Media bias I can get behind

Somehow I doubt these pictures are respresentative, but I can live with that.

Sunday, March 06, 2005


Bork comes out in favor of "institutionalized murder, torture, mind-control, and impoverishment (over) Sunday shopping, rap music, sit-coms". Even being charitable about what he meant, this is awful. Boudreaux's right, whether or not the tactics and motivation for blocking his nomination were good, I'm very glad he was blocked.

Saturday, March 05, 2005


I still don't know what exactly are the conditions on the draft pick that the Celtics gave up, but there are some, and that's enough. Given that they've resigned Payton, I now love the trade's possibilities for this year. I also have rethought my concern about how the trade will affect the young players development, as a month and a half of somewhat less playing time shouldn't hurt them too much, and watching and practicing and playing with the vets should benefit them, plus a playoff run would be good for them, even if they mostly sit on the bench during it. If I had known how likely this sequence of events was, I'd have supported the trade originally, but when someone mentioned the possibility it seem so far-fetched that Payton would come back that I dismissed it. With him back they no longer have questions at the point guard spot and Antoine's presence helps the backup PGs play without being overwhelmed. Then there's the energy that Antoine has brought with him. Wow. I knew he could be a catalyst, but I didn't realize it would be like this. If he keeps concentrating on low post play, rebounding, and defense to complement the athletes and perimeter players they have, this team can beat anyone in the East in a 7 game series. They probably can't beat the Spurs if they both make it to the Finals, but anyone else in the league is beatable. My guess is the Celtics will win one series and lose a good battle in the second round, as the Pistons and Heat are still better, but the potential for more is definitely there.


Testt you'r noleg of the inglish langwidg (via Noodlefood). I scorrd a 100% Beginner, 86% Intermediate, 93% Advanced, and 77% Expert. Though the site seems to not understand percentiles, as it says I outscored 100% of people in my age range in all four categories. It probably means 0% outscored me, as I'm not a supergenius. Or are I?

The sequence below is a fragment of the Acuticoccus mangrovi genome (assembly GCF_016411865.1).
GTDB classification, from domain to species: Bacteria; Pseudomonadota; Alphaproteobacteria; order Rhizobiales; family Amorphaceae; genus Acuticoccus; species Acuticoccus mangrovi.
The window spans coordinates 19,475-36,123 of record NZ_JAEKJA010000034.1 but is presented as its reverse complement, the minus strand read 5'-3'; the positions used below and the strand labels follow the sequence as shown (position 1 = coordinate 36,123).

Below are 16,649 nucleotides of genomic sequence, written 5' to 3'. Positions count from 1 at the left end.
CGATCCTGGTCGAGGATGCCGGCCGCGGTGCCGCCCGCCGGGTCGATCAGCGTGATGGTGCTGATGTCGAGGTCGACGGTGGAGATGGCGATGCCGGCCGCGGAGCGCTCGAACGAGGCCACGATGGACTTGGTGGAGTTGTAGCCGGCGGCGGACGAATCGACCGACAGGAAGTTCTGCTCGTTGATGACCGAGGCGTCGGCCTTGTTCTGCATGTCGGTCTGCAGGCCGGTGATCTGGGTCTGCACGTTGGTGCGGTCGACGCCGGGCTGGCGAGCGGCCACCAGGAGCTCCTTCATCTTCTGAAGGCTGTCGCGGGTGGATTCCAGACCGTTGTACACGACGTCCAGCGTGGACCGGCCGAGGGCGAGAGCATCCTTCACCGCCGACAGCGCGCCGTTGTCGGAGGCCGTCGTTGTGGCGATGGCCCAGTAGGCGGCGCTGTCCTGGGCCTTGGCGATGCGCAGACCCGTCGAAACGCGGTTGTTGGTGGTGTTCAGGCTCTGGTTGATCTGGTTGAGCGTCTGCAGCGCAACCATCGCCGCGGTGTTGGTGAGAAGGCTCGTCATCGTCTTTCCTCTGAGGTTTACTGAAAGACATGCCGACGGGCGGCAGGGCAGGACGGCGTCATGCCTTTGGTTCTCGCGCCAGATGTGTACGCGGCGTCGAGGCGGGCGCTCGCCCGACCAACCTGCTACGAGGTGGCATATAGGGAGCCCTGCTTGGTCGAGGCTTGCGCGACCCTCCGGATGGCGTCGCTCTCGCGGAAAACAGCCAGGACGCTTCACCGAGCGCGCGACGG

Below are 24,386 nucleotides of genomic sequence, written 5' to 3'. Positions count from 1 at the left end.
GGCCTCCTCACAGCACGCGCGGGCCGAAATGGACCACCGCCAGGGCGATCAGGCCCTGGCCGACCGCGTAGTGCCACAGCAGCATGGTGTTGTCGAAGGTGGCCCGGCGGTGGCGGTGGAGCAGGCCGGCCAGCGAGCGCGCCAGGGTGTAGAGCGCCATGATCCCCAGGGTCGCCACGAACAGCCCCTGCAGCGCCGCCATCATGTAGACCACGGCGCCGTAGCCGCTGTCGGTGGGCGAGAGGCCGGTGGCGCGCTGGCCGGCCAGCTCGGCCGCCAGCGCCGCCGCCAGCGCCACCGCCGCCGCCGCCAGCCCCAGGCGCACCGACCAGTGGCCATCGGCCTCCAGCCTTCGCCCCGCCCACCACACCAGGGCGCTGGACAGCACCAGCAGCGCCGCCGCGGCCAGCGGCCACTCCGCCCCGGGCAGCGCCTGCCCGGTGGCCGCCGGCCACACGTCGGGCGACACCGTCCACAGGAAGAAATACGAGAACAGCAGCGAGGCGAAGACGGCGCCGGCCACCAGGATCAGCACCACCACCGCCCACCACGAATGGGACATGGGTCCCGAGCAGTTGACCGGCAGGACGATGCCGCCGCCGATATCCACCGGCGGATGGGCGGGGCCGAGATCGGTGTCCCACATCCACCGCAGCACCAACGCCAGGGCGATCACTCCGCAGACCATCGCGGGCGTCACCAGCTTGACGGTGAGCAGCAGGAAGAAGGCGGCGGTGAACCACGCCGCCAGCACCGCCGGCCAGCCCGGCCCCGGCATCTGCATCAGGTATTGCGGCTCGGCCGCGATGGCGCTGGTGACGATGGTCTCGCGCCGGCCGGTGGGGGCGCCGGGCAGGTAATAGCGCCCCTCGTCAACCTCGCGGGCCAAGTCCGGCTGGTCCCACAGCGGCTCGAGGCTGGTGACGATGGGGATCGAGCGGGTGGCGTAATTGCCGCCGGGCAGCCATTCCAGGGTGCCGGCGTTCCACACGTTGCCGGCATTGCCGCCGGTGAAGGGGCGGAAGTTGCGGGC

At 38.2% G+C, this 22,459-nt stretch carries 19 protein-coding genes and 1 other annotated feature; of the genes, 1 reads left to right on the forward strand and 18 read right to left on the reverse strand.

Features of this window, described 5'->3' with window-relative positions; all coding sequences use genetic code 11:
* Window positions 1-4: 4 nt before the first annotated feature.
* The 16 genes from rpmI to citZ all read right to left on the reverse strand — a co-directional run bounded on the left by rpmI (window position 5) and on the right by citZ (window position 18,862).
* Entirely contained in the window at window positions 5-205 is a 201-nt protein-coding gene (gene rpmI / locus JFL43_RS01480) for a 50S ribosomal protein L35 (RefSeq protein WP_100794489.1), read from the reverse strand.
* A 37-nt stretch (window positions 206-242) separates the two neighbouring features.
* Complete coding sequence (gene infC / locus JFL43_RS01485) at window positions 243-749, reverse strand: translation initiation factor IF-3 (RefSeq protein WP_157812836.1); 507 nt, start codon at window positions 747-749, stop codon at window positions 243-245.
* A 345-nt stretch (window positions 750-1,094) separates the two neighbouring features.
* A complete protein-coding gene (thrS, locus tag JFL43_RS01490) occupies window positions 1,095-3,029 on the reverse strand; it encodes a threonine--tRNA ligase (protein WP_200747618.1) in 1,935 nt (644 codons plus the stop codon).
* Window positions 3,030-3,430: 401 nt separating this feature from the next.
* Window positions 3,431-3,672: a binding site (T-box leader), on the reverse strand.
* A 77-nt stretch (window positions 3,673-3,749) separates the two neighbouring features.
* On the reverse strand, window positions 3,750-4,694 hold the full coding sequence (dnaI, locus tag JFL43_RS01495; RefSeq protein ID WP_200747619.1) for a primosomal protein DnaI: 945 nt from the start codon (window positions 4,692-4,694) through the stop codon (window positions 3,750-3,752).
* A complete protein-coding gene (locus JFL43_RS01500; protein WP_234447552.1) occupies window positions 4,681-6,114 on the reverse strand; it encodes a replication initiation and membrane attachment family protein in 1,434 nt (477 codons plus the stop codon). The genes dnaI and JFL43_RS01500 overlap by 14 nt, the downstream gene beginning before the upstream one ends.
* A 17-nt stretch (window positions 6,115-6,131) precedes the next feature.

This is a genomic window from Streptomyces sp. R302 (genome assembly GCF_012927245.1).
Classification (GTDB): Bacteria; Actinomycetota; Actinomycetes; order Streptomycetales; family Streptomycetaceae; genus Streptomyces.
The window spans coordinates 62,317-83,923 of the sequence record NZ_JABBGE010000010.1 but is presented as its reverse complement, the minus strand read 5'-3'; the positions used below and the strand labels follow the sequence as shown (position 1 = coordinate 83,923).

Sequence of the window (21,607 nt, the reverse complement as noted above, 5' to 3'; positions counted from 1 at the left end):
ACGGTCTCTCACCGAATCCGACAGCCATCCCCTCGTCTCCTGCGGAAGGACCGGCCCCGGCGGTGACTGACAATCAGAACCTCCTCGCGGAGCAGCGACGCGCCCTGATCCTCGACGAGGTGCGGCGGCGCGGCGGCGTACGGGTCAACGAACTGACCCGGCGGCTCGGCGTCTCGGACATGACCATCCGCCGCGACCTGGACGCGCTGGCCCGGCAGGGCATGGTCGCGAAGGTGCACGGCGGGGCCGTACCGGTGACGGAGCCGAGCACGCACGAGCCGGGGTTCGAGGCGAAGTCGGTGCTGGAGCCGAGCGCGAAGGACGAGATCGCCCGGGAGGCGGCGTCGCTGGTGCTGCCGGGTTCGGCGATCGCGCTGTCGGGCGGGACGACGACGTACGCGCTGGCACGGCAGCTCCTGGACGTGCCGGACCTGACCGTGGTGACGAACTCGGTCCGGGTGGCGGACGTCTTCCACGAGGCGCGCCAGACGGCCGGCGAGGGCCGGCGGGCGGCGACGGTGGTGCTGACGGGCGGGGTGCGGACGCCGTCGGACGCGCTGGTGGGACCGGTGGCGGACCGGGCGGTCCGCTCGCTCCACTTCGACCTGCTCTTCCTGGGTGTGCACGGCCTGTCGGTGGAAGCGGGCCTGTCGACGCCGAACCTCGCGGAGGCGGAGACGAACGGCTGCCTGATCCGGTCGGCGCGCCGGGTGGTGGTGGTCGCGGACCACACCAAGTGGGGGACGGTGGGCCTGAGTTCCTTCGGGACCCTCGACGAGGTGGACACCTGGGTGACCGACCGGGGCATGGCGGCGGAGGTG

Stopping Coase in action, or protecting their poorer students? The argument against class squatting does seem good to me, but I'm pretty sympathetic to the markets in everything idea.

Friday, March 04, 2005

Econ 101

Productivity rose 2.1% in the fourth quarter of 2004, prompting some hand-wringing in DB's comment section. Here is (are?) my two cents, let me know if it's helpful or incoherent:

Imagine aliens come to Earth. Their technology, industrious and ingenuity are all vastly superior to ours (i.e., they are far more productive), and so are vastly richer than we are. Anything we can produce they can produce far more cheaply. They are benevolent and want to trade with us to mutual advantage, but because they are so productive, we have nothing to offer them. Will all of our industries close shop, leaving everyone unemployed? No, we will go on doing what we’ve always done and continue making all of the things we’ve made. We won't wind up trading with the aliens, so we just live our economic lives like before. (Economists: I know comparative advantage would mean we’d benefit from the situation, but I’m keeping it simple for non-economists, comparative advantage is a lesson for another day). This is what I think of when people complain about free trade or rising productivity. As long as we don't start a war or something like that, the worst case scenario is that we don’t gain anything.


Blurbs for sale (via the Door). Fave: Makes other bibles look like fucking horseshit. - $2.50

Thursday, March 03, 2005


Un be fucking lievable.

Wednesday, March 02, 2005

Numbers bad?

Well, not bad, but overly relied on, to the detriment of good economics.


You know that US companies treat foreign workers poorly when they violently strike. For more hours.

Things aren't as bad as you think

they're better. I loved the exchange with Dobbs where he declared that a business should close it needs to outsource some of its work overseas. You know, because he wants to save jobs.

Things aren't as bad as you think

they're worse (go through his links).

Tuesday, March 01, 2005

Probably not the intent...

but I actually think this might be a good way to reduce the number of suicide bombers. The 'people' who commit these crimes don't care about their victims, at least not much, but they probably do care about their families. Show the consequences that their actions have on the people they care about. I'm not saying it would have a huge impact, but perhaps some. Of course, I don't know if the people committing the crimes watch much tv, but some do, right?

Tangled history

The Globe has a pretty interesting (to me anyway) piece on disputed contributions to Nobel Prize winning chemistry.